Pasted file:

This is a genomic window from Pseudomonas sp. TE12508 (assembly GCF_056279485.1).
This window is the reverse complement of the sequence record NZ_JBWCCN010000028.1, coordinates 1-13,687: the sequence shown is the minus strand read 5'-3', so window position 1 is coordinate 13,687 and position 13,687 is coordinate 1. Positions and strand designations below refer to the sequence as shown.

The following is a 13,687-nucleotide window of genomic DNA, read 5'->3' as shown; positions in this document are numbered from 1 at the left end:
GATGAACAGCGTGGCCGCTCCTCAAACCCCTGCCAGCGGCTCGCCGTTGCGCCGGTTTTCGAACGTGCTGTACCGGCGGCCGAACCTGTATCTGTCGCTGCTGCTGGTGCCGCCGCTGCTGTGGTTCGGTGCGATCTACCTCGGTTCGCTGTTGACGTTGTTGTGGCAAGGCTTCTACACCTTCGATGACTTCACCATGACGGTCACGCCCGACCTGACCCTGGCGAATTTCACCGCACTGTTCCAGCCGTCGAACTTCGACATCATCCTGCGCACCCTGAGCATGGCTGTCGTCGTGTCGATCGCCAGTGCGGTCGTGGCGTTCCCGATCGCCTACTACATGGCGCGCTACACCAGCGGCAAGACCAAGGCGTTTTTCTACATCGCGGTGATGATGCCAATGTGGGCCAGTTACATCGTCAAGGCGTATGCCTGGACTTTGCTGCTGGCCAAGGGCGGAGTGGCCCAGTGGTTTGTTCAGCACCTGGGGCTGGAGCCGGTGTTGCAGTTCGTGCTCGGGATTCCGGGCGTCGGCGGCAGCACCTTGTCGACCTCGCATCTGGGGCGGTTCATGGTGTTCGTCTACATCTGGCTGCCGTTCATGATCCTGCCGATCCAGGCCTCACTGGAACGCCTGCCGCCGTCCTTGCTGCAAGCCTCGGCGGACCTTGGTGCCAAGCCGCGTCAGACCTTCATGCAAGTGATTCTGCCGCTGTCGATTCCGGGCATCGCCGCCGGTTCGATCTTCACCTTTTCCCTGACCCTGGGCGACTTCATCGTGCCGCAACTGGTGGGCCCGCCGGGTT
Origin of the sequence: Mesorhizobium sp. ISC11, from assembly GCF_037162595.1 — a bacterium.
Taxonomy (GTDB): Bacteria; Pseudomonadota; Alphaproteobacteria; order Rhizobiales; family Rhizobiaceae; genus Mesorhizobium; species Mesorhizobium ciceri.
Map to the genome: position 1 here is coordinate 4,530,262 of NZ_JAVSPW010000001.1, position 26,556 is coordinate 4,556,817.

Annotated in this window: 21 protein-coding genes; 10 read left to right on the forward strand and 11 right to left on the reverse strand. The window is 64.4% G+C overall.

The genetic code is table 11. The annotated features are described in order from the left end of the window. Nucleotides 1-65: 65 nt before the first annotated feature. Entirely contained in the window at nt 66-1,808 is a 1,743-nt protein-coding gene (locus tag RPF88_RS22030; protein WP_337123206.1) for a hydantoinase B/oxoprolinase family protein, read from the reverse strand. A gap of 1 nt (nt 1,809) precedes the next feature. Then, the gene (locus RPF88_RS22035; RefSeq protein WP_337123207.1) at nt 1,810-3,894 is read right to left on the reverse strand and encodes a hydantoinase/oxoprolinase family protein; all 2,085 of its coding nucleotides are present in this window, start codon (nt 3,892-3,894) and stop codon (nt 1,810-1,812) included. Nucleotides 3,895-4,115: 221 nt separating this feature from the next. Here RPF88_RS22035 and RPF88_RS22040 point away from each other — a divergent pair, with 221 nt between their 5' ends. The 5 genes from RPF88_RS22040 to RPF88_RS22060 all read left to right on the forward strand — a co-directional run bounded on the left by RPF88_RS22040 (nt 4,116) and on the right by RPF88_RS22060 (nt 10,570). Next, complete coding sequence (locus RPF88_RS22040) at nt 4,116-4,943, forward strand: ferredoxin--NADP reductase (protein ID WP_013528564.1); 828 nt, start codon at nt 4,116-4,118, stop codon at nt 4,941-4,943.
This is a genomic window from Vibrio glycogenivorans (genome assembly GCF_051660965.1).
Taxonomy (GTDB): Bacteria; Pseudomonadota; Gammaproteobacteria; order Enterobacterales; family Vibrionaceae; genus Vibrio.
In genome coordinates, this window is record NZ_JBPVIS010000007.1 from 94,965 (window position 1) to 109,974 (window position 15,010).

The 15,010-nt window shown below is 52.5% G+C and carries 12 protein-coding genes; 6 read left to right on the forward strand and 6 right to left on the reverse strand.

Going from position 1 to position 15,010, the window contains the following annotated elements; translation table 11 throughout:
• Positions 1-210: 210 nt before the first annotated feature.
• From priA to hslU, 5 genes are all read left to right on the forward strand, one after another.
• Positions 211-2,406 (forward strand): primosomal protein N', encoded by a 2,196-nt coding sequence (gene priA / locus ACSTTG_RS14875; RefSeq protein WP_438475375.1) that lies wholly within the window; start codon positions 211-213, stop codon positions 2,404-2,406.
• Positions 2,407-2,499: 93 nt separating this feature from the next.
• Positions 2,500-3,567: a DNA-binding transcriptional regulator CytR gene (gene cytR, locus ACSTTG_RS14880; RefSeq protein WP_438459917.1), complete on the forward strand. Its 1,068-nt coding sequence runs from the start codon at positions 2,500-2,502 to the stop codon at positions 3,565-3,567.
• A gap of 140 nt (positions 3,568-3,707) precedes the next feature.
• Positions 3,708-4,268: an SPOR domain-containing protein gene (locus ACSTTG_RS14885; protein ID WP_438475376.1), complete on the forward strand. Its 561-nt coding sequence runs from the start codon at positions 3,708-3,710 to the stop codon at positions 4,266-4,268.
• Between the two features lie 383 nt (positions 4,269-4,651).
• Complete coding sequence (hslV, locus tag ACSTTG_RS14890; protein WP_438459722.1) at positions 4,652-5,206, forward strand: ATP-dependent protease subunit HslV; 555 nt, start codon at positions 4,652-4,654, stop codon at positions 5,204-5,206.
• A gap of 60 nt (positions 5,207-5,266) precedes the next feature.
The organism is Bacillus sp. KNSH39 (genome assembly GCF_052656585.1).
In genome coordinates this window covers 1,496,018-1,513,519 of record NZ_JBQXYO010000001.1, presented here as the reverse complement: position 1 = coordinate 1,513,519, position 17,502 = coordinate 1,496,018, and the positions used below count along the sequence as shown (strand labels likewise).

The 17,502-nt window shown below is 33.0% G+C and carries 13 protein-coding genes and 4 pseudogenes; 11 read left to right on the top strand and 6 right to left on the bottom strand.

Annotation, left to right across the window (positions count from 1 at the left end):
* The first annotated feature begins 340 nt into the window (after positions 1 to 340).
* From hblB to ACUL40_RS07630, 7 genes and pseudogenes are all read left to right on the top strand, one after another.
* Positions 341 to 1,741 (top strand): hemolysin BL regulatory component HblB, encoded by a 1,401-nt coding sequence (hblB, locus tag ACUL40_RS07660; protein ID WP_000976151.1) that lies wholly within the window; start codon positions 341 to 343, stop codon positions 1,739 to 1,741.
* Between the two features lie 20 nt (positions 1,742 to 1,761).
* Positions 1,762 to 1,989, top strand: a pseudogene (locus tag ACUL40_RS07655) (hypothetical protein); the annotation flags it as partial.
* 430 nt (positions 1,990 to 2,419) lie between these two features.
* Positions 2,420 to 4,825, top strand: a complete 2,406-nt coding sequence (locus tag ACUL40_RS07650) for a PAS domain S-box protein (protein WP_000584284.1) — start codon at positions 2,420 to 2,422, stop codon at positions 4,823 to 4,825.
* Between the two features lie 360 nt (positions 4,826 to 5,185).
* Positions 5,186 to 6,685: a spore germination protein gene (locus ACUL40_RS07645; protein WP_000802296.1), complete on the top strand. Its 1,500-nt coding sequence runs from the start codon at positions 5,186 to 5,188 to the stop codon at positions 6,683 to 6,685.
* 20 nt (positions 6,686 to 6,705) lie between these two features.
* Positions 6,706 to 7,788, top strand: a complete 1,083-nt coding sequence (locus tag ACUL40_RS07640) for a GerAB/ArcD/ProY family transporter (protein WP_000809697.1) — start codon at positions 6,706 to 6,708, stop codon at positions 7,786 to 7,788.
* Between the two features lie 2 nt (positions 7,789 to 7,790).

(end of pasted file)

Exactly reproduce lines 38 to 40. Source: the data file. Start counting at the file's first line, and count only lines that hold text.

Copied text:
* 20 nt (positions 6,686 to 6,705) lie between these two features.
* Positions 6,706 to 7,788, top strand: a complete 1,083-nt coding sequence (locus tag ACUL40_RS07640) for a GerAB/ArcD/ProY family transporter (protein WP_000809697.1) — start codon at positions 6,706 to 6,708, stop codon at positions 7,786 to 7,788.
* Between the two features lie 2 nt (positions 7,789 to 7,790).